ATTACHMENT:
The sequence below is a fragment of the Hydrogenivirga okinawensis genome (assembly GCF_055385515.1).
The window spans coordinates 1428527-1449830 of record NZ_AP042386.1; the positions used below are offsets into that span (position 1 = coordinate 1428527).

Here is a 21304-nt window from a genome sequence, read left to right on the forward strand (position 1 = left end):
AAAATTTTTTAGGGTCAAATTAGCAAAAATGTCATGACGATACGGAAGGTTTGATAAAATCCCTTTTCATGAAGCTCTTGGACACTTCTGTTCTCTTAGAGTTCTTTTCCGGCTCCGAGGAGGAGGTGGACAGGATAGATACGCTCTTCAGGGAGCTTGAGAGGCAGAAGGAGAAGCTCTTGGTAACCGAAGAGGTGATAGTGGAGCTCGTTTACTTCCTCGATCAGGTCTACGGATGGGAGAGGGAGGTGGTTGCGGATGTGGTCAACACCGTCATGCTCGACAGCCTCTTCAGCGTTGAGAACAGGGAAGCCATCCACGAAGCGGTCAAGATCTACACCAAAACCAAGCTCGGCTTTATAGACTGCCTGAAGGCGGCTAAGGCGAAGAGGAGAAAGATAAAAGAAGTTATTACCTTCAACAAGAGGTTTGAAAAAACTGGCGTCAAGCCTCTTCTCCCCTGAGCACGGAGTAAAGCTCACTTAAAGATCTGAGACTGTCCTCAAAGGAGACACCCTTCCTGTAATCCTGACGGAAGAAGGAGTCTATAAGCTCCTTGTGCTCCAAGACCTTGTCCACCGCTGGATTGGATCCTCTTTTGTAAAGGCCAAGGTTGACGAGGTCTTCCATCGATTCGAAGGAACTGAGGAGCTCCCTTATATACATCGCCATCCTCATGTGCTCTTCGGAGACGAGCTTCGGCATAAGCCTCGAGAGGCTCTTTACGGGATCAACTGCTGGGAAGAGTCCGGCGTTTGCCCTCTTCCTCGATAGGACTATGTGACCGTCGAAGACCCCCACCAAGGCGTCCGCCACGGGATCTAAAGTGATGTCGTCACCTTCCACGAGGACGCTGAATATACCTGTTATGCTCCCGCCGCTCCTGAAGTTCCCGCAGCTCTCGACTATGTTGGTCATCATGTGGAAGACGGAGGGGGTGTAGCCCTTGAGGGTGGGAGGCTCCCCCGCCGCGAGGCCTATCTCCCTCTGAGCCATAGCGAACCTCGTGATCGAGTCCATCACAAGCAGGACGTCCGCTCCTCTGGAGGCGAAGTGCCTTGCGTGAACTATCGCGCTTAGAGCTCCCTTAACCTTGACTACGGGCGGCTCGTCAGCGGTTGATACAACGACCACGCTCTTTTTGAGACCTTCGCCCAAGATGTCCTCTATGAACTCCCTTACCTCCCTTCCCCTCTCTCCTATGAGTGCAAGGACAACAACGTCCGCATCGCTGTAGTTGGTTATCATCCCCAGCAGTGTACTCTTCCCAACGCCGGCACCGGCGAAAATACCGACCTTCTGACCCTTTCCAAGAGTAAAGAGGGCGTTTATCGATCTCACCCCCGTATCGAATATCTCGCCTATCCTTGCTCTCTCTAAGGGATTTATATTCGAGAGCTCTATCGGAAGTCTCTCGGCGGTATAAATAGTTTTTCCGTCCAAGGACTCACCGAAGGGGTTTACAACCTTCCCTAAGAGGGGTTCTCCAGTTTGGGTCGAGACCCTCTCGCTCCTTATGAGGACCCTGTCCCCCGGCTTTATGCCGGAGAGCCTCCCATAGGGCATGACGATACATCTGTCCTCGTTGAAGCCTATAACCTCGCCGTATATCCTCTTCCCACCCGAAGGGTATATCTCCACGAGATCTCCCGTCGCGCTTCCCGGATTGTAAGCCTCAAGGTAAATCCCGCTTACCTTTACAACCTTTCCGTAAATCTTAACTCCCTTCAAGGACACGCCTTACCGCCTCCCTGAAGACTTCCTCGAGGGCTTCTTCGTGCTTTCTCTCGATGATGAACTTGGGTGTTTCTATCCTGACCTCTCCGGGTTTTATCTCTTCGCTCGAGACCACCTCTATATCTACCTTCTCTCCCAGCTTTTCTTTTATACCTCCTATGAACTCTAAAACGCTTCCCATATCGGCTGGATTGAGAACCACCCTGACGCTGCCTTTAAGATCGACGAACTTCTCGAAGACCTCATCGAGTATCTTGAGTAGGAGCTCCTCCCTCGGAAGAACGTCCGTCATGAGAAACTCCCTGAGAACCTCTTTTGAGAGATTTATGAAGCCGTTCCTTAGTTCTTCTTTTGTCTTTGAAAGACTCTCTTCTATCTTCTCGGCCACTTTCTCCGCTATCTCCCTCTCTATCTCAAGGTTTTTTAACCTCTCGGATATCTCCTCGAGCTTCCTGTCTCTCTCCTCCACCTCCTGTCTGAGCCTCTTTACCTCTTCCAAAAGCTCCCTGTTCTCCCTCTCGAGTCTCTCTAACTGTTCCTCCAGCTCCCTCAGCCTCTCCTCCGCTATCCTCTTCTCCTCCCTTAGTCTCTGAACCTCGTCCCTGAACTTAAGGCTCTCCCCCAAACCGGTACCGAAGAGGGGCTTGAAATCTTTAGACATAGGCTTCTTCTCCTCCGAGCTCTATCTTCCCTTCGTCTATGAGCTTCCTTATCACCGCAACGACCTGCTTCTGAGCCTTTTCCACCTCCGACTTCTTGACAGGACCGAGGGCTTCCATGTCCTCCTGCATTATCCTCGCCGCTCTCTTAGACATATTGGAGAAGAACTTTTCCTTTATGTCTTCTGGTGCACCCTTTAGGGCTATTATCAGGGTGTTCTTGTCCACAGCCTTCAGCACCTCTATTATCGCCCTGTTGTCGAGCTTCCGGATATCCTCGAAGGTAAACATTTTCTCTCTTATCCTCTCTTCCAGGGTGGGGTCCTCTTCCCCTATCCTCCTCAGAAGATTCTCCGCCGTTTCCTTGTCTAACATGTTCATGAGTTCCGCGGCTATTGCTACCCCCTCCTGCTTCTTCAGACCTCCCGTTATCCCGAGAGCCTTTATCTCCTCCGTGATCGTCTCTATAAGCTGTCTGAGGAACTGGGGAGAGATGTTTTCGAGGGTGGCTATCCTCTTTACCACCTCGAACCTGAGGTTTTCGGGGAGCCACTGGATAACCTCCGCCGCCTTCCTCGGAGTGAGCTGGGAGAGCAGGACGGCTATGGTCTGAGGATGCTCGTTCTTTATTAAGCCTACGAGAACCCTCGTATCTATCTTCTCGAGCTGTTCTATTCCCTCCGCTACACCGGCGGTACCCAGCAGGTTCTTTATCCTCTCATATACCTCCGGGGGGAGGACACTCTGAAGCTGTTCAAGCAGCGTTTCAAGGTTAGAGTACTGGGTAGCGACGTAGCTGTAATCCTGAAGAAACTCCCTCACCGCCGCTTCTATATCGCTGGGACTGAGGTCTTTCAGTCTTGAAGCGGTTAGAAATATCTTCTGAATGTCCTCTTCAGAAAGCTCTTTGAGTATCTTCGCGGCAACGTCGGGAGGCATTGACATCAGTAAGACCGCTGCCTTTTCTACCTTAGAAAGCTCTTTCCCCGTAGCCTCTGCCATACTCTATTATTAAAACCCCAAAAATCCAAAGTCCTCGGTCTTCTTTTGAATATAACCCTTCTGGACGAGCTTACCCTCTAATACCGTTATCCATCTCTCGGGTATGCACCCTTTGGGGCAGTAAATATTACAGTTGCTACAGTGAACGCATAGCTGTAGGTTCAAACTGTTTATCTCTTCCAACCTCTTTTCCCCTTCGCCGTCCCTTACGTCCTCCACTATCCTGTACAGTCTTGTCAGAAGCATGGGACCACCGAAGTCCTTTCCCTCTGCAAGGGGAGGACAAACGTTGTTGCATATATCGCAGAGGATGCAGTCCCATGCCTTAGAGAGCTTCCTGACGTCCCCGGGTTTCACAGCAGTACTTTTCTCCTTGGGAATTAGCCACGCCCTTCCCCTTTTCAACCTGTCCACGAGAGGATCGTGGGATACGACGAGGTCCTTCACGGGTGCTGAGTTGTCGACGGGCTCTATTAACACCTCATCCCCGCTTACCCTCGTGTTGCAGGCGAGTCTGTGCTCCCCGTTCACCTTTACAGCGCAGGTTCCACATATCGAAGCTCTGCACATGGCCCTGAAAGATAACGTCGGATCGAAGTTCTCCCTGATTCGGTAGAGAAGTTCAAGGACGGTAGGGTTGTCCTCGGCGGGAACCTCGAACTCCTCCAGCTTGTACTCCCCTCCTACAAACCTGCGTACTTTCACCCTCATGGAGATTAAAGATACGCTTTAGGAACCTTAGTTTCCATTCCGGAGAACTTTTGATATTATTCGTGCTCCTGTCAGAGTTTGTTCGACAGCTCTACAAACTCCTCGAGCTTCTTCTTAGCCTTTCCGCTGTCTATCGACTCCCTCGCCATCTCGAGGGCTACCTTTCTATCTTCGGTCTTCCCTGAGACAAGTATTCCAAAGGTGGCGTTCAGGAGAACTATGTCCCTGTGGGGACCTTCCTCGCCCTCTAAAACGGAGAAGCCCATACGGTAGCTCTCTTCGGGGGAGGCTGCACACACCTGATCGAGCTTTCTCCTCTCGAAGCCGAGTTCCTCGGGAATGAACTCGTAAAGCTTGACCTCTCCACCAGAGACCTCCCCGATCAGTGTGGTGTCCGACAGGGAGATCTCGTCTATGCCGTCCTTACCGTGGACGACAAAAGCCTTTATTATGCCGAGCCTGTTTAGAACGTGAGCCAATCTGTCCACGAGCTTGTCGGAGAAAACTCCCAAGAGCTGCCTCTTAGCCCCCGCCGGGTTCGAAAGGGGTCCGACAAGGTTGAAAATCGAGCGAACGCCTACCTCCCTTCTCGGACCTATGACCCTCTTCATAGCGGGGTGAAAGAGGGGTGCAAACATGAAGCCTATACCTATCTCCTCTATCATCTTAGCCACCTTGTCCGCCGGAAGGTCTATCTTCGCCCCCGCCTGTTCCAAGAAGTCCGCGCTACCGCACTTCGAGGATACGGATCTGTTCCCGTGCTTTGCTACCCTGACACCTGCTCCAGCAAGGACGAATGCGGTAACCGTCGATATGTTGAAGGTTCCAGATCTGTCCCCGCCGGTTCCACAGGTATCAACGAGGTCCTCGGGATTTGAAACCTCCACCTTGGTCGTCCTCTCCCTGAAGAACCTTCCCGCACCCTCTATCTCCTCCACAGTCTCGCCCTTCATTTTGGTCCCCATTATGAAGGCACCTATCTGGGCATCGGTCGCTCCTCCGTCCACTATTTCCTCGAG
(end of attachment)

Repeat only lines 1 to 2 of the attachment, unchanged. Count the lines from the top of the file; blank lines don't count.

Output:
The sequence below is a fragment of the Hydrogenivirga okinawensis genome (assembly GCF_055385515.1).
The window spans coordinates 1428527-1449830 of record NZ_AP042386.1; the positions used below are offsets into that span (position 1 = coordinate 1428527).